Norm Abram, who recently retired as master carpenter of This Old House, will get quite a birthday present this year.

As he turns 73 on October 3, Abram will be sent off in style with a one-hour tribute special The House that Norm Built, which will air on GBH 2 and across the nation on PBS on Monday, Oct. 3 at 9pm. The special will highlight his 43-year career with classic moments, archived footage, interviews and memories from celebrities, friends, peers and those who worked alongside him.

“When I saw a rough cut of it, I got kind of emotional,” he said. “I’m happy and I love it that people love what I did.”

As a boy in Milford, Massachusetts, Abram loved playing with everything mechanical. He learned the skills and discipline of carpentry and remodeling at his father’s side, watching him in the basement workshop. His first job was to sweep up the floor at the end of the day.

“Watching him work, I got sucked in,” he said. “I got interested in seeing what happens when you make all the moves and cut wood and form something.” When he was finally allowed to handle the saws and tools, he built his sister a wood truck for the sandbox.

“I made some pretty awful-looking stuff at first, but I was as proud as I could possibly be, because I made it.” In more than 1,000 episodes of This Old House, Abram invited his viewers to experience that same sense of accomplishment.

Through high school and college, Abram worked weekends and vacations for his father’s construction company, eventually going out on his own.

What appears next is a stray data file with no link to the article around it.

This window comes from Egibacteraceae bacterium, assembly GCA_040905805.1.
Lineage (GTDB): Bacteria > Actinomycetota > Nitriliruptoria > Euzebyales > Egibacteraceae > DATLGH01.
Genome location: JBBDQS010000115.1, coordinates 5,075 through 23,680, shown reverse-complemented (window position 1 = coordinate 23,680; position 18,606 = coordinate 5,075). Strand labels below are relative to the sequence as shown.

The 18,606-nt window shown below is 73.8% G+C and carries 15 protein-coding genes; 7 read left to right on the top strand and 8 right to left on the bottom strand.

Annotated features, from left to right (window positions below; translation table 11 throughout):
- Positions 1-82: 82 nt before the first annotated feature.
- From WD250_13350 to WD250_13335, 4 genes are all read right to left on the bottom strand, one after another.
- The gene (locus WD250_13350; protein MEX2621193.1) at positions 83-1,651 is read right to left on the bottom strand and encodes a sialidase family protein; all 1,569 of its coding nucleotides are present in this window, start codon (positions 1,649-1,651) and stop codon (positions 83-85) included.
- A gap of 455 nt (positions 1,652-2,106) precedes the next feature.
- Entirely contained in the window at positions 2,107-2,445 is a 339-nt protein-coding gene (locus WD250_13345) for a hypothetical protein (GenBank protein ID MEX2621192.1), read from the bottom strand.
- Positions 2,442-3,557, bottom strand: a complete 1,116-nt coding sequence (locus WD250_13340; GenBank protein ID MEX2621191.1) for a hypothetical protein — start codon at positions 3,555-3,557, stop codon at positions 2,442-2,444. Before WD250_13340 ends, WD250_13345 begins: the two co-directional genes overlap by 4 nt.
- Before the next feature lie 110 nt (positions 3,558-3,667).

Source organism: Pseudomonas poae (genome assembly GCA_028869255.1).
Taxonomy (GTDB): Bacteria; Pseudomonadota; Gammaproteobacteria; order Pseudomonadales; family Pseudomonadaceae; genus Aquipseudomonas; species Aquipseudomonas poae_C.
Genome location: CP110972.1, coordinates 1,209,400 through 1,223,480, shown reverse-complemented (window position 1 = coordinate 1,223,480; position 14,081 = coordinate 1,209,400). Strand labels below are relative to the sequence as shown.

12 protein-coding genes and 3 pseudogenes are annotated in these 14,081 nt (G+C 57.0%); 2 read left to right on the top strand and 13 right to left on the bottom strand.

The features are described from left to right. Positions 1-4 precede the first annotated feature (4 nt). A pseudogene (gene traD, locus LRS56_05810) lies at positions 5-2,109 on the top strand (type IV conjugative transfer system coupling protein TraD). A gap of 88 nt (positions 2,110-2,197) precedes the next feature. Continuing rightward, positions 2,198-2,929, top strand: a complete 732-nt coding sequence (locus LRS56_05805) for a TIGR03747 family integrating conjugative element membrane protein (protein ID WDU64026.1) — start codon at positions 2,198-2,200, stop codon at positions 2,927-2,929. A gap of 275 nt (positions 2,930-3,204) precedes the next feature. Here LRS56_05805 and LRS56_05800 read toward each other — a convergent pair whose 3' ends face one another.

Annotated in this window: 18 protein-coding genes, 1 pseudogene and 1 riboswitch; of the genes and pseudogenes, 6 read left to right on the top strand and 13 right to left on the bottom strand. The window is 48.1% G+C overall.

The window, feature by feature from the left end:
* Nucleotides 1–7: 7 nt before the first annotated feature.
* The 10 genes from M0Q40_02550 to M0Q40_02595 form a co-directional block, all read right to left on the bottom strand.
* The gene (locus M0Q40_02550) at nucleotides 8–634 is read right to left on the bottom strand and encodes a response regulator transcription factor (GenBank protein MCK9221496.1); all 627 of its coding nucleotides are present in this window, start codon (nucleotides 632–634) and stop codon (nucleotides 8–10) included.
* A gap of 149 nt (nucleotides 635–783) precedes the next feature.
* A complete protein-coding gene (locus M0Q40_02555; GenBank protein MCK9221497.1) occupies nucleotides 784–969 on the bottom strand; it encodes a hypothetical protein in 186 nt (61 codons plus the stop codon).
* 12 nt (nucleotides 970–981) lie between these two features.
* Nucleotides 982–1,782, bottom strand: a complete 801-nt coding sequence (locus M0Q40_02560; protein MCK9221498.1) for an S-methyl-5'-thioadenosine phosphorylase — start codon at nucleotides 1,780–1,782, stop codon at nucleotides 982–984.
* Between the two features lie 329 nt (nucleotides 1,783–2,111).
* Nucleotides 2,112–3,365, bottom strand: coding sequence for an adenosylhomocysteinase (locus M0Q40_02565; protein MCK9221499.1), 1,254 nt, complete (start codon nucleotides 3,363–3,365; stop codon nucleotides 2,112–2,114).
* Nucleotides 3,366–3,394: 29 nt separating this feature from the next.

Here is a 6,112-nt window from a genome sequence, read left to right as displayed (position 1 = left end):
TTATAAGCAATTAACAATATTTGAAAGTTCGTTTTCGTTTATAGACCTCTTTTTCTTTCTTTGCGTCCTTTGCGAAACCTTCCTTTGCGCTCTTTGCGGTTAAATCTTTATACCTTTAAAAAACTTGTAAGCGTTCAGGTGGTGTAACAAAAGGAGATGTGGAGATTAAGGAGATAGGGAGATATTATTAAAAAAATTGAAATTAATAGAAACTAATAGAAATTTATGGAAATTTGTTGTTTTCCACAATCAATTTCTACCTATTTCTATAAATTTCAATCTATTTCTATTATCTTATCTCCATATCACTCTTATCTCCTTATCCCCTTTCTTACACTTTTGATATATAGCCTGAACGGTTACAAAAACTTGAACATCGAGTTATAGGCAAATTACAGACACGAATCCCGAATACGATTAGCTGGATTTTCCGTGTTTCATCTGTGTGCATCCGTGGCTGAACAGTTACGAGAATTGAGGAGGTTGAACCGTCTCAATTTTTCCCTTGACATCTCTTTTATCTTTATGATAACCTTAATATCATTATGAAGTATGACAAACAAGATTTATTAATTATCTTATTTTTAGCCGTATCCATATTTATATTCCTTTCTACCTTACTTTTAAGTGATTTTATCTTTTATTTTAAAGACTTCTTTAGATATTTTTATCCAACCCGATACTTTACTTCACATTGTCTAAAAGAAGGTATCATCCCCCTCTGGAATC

And then came the luckiest day of his life. Abram was discovered by GBH creator Russell Morash, who had commissioned him to build a barn. So taken with Abram’s work, he invited the carpenter to help with the renovation of a house in Dorchester—with a GBH camera crew recording the project for a new series. It was an instant success.

Abram served as master carpenter of This Old House since the series’ 1979 premiere and hosted The New Yankee Workshop a decade later. This Old House and Ask This Old House have received a combined 117 Emmy nominations with 20 Emmy wins overall. This year, This Old House won a Lifetime Achievement Award from the National Academy of Television, Arts & Sciences at the 49th Annual Daytime Emmy Awards. “I give all the credit to Russ Morash,” said Abram. “He’s the genius in this just as he was with The French Chef with Julia Child and Jim Crockett of The Victory Garden.”

Abram took to the role—and television—with ease. “On Day One, Russ said ‘I want you to go up on the scaffolding, and I want you to talk to host Bob Vila and tell him what the problem is with the eaves.’ And I said, ‘I guess I can do that.’”

His unpretentious manner, uncompromising craftsmanship and trademark plaid shirt turned him into a beloved home improvement guru. This Old House also launched an entire industry of do-it-yourself home improvement shows.

"I prefer shows like ours that teach," said Abram. “We were all about teaching, and people caught onto that really fast.”

He may be leaving the program, but he has plenty of plans, including finishing the finer details at his home in Carlisle and motor boating with his wife along the New England Coast.

“It blows me away how many people love This Old House,” said Abram. “I get stopped on the street every day. People often will say, ‘I’m sorry to bother you,’ and I say, ‘Don’t worry about it. It’s because of you that I had a job!’”